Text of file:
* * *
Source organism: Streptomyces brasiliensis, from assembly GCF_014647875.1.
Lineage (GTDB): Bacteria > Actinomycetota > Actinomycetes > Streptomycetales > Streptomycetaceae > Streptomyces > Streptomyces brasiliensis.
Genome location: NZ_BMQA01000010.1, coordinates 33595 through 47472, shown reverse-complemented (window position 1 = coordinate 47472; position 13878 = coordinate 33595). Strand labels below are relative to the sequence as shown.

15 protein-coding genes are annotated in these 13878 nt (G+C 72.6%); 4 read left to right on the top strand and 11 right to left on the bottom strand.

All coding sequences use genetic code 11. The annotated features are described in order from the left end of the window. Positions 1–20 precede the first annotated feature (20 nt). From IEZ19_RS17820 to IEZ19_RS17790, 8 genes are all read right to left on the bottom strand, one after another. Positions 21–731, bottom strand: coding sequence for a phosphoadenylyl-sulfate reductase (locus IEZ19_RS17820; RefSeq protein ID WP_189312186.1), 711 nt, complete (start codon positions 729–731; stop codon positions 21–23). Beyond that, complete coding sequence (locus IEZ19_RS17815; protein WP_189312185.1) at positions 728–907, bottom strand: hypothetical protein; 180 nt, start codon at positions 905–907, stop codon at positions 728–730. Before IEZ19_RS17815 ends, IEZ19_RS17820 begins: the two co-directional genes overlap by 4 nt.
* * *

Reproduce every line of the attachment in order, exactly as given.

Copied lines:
Source organism: Streptomyces brasiliensis, from assembly GCF_014647875.1.
Lineage (GTDB): Bacteria > Actinomycetota > Actinomycetes > Streptomycetales > Streptomycetaceae > Streptomyces > Streptomyces brasiliensis.
Genome location: NZ_BMQA01000010.1, coordinates 33595 through 47472, shown reverse-complemented (window position 1 = coordinate 47472; position 13878 = coordinate 33595). Strand labels below are relative to the sequence as shown.

15 protein-coding genes are annotated in these 13878 nt (G+C 72.6%); 4 read left to right on the top strand and 11 right to left on the bottom strand.

All coding sequences use genetic code 11. The annotated features are described in order from the left end of the window. Positions 1–20 precede the first annotated feature (20 nt). From IEZ19_RS17820 to IEZ19_RS17790, 8 genes are all read right to left on the bottom strand, one after another. Positions 21–731, bottom strand: coding sequence for a phosphoadenylyl-sulfate reductase (locus IEZ19_RS17820; RefSeq protein ID WP_189312186.1), 711 nt, complete (start codon positions 729–731; stop codon positions 21–23). Beyond that, complete coding sequence (locus IEZ19_RS17815; protein WP_189312185.1) at positions 728–907, bottom strand: hypothetical protein; 180 nt, start codon at positions 905–907, stop codon at positions 728–730. Before IEZ19_RS17815 ends, IEZ19_RS17820 begins: the two co-directional genes overlap by 4 nt.